REVIEW — ‘I Am Not Your Negro’ Exudes A Powerful, Relevant Film For The Times

Courtesy Photo: Apple Trailers

By Justin Cohen, Staff Writer
Posted 5:30 PM EST, Sat., Feb. 11, 2017

Narrated by Samuel L. Jackson and directed by Raoul Peck, “I Am Not Your Negro” tells the story of James Baldwin and his observations on American race relations. The documentary hit theaters on Feb. 3 and has since become an Oscar nominee. In partnership with Howard University, an advance screening of the film was held at Sankofa Books & Films, Thursday, Feb. 1.

In 1979, James Baldwin wrote a letter to his agent detailing his next manuscript entitled, “Remember This House,” explaining that it would be a personal account of the lives of three of his close friends — Medgar Evers, Martin Luther King, Jr., and Malcolm X — who all were assassinated. At the time of Baldwin’s death, he left the story only a third of the way completed. Through “I Am Not Your Negro,” Peck attempts to encapsulate the book that Baldwin never finished.

“James Baldwin was one of the few authors that I could call ‘my own.’ Authors who were speaking of a world I knew, in which I was not just a footnote. They were telling stories describing history and defining structure and human relationships which matched what I was seeing around me,” said Peck.

The film tackles many issues facing Black Americans today and in the past. It deals with issues such as the Civil Rights Movement, #BlackLivesMatter, Black representation in Hollywood as well as in our daily lives. Through the examination of Medgar Evers, Malcolm X, and MLK, it attempts to paint a portrait of the contemporary Black landscape in America.

The film pays a considerable amount of time detailing Baldwin’s self-imposed exodus to Paris. Peck explains his interpretation of Baldwin’s intentions as stepping back from the troubles of our country so that he could better see them objectively and come to a greater understanding of the problem at hand.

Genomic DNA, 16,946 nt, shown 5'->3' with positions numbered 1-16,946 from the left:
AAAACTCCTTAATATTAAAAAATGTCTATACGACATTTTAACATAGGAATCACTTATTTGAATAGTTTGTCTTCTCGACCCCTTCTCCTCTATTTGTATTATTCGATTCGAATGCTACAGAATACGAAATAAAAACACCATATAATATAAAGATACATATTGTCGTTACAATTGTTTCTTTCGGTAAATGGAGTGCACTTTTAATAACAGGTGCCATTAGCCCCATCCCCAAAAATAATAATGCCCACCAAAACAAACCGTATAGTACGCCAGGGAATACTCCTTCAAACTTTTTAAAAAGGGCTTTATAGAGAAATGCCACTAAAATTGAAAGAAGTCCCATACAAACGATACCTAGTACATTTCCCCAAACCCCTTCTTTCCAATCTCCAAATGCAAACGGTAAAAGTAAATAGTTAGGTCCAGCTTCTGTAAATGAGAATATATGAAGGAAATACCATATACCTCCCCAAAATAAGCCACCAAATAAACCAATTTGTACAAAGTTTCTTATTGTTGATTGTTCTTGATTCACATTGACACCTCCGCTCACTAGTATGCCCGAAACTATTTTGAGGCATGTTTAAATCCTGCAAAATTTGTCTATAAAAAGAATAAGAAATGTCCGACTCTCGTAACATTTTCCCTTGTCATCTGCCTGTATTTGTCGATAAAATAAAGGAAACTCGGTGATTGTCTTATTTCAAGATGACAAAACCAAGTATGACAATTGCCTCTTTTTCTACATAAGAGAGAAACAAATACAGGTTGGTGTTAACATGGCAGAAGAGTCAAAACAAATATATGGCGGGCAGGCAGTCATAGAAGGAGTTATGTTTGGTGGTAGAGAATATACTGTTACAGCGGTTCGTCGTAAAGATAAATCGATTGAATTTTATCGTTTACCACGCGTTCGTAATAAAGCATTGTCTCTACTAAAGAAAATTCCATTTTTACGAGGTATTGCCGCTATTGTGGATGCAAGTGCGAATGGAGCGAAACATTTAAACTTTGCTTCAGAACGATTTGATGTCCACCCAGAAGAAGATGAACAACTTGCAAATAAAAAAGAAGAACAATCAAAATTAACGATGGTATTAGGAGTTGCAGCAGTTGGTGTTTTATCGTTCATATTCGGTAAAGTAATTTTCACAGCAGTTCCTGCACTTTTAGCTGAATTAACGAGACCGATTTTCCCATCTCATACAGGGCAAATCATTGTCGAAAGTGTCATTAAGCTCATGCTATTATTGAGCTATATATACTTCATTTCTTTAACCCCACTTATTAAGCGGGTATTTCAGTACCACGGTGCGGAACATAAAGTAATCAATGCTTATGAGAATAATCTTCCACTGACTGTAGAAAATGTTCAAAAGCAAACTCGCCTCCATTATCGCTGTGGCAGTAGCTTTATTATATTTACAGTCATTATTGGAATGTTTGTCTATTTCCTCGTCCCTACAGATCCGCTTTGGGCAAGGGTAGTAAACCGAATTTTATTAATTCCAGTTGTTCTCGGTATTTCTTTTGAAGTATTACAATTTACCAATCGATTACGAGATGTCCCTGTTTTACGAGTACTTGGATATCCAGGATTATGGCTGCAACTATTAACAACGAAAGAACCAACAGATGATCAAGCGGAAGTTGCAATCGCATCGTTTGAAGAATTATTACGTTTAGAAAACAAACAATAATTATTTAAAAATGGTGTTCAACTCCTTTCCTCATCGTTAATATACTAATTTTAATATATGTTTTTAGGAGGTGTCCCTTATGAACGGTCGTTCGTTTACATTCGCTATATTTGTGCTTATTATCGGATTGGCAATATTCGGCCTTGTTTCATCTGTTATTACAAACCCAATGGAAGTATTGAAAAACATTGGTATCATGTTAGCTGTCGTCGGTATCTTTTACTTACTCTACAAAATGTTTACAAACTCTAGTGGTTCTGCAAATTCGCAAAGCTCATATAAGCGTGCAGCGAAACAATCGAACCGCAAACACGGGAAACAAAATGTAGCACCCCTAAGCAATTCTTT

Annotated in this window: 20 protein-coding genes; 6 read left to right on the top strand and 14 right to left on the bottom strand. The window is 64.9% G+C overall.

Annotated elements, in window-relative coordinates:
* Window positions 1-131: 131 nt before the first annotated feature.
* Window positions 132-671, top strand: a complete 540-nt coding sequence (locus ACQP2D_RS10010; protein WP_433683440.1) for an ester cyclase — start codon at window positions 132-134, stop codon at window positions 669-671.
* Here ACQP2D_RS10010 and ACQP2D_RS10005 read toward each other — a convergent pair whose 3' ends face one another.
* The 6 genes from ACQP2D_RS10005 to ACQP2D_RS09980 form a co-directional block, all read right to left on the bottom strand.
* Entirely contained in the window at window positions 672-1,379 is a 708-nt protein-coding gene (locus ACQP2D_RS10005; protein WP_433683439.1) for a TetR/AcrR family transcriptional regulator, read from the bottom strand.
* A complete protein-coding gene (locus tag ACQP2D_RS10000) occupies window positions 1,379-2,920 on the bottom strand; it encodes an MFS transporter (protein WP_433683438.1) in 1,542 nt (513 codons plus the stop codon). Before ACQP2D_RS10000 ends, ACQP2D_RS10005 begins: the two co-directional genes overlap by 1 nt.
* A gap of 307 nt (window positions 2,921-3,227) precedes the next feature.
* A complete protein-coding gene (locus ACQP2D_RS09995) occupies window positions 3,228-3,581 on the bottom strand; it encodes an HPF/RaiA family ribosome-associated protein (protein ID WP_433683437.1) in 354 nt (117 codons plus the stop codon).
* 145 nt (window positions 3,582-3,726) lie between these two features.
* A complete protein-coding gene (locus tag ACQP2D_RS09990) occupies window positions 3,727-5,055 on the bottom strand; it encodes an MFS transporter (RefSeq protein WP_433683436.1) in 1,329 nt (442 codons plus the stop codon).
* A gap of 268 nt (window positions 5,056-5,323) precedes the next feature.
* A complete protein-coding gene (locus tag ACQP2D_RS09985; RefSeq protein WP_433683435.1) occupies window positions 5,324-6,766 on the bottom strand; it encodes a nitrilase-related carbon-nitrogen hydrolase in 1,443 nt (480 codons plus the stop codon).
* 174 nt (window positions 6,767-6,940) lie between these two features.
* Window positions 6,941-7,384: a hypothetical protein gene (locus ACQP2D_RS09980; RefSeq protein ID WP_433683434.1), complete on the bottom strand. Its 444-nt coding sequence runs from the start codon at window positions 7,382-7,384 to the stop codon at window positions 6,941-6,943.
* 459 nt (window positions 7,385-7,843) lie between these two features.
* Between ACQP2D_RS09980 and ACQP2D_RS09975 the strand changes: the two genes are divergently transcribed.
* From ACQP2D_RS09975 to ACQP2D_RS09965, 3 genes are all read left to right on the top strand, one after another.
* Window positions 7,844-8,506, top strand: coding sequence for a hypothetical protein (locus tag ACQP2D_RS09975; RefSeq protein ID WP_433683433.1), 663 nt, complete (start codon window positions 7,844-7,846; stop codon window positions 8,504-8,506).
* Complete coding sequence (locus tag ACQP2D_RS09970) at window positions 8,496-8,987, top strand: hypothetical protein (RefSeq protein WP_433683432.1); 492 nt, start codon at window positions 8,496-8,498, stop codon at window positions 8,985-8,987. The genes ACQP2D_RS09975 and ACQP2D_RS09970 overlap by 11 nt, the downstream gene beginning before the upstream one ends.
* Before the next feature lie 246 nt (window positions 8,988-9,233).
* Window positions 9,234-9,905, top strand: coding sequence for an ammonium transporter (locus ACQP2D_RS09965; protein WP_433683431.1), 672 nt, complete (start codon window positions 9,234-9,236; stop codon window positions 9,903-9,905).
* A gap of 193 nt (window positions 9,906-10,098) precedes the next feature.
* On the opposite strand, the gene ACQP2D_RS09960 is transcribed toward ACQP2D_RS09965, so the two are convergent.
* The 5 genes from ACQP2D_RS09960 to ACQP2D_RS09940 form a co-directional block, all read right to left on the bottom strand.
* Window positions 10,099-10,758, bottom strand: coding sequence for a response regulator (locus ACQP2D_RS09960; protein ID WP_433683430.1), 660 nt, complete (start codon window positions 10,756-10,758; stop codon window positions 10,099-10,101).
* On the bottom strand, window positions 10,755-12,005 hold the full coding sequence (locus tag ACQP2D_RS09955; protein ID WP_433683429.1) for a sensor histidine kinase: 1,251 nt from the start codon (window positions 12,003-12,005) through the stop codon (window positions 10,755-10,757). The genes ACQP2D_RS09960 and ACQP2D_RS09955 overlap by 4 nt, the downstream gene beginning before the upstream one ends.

In a memorable scene from the film, Baldwin remarks, “I could not have been a Black Muslim or a Black Panther for I did not believe white people were devils,” speaking to the entire theme of the film. Compared to Malcolm X, MLK’s ideas were much more moderate; however, through their lives and by the end of them, both their ideologies became closer to each other’s. What the film illustrates is the differing viewpoints, ideas and ideologies that exist within the Black existence and contrast them with one another, while showing that the end goal of all the ideas presented is the betterment of the Black condition. If such disparate viewpoints exist among the Black community, then how can the concept of a singular “nigger” exist to diminish the difference?

Baldwin saw the whole picture, concerning race relations in America, as evidenced by his famous line, “I’m not a nigger, I’m a man, but if you think I’m a nigger, it means you need it. If I’m not a nigger here and you invented him, then you’ve got to find out why.”

The violence and discrimination Baldwin fought during his lifetime persists, the fight he perpetuated remains present, and his story remains relevant as seen in the documentary.


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